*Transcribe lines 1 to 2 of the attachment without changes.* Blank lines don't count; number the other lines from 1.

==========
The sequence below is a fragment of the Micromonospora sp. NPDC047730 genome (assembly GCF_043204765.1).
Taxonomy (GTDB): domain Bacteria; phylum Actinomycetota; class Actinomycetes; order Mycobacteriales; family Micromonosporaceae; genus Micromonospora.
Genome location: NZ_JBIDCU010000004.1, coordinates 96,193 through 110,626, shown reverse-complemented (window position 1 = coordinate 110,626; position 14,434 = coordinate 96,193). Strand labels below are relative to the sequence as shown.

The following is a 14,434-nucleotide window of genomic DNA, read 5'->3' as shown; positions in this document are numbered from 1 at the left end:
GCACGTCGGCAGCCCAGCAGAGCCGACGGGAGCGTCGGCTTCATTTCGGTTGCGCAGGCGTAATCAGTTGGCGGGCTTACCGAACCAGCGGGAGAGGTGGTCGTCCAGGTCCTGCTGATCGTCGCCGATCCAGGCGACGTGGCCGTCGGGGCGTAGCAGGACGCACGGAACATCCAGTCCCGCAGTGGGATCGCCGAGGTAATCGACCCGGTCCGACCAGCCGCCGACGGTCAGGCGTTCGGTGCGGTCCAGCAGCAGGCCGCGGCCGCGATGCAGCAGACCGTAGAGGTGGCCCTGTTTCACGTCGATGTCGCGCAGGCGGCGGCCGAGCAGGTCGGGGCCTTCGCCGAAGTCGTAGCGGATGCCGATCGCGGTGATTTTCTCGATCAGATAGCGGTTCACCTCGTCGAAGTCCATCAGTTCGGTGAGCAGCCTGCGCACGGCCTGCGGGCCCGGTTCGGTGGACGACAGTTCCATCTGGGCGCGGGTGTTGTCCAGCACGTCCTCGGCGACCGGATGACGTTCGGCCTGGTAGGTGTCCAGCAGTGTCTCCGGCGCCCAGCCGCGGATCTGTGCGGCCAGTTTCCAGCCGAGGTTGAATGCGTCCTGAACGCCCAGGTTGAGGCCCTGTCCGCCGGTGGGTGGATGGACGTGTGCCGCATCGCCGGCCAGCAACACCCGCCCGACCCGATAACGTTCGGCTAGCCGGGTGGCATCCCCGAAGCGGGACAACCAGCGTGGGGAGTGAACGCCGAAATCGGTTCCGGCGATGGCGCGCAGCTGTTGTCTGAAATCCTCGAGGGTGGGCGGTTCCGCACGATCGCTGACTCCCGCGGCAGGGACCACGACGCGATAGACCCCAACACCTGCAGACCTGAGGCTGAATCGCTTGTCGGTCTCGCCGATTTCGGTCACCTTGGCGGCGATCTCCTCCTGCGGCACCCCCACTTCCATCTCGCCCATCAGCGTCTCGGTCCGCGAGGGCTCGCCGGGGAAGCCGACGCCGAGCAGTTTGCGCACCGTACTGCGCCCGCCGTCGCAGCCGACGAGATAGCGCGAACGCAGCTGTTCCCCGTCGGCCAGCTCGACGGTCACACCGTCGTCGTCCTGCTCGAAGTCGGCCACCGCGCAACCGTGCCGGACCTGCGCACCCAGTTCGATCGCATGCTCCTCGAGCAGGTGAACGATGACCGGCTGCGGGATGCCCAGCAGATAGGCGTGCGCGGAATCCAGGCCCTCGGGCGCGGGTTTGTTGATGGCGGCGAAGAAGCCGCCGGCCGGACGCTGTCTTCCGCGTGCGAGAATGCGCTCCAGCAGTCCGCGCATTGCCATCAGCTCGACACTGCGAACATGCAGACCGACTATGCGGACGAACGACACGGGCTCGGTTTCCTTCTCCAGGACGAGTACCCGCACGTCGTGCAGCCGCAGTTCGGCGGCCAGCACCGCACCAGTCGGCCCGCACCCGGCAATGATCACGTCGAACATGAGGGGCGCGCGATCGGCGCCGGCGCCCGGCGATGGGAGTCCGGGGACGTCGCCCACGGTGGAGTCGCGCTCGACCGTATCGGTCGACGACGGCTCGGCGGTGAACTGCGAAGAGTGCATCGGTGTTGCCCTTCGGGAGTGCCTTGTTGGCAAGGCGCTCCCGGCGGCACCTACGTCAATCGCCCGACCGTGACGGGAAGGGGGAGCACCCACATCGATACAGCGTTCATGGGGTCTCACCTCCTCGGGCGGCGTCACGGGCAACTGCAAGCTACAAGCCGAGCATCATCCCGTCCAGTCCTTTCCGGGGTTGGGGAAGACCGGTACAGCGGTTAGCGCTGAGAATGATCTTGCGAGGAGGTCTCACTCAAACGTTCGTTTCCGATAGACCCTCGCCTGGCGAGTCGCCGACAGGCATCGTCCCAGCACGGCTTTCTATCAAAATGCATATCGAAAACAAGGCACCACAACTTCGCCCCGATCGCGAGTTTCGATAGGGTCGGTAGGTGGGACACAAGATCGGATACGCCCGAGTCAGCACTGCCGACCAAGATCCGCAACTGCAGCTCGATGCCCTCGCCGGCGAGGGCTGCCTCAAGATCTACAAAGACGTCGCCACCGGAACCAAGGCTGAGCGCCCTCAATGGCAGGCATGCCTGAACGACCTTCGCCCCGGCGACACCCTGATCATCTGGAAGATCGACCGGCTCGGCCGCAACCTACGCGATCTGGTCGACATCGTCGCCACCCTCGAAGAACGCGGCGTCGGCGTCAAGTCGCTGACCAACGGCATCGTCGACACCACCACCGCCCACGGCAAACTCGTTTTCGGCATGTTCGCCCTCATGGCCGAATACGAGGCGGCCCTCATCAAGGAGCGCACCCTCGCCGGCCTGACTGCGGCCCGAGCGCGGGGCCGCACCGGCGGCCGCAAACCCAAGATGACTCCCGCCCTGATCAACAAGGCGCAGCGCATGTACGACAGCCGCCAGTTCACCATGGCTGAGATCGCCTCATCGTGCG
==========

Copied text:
The sequence below is a fragment of the Micromonospora sp. NPDC047730 genome (assembly GCF_043204765.1).
Taxonomy (GTDB): domain Bacteria; phylum Actinomycetota; class Actinomycetes; order Mycobacteriales; family Micromonosporaceae; genus Micromonospora.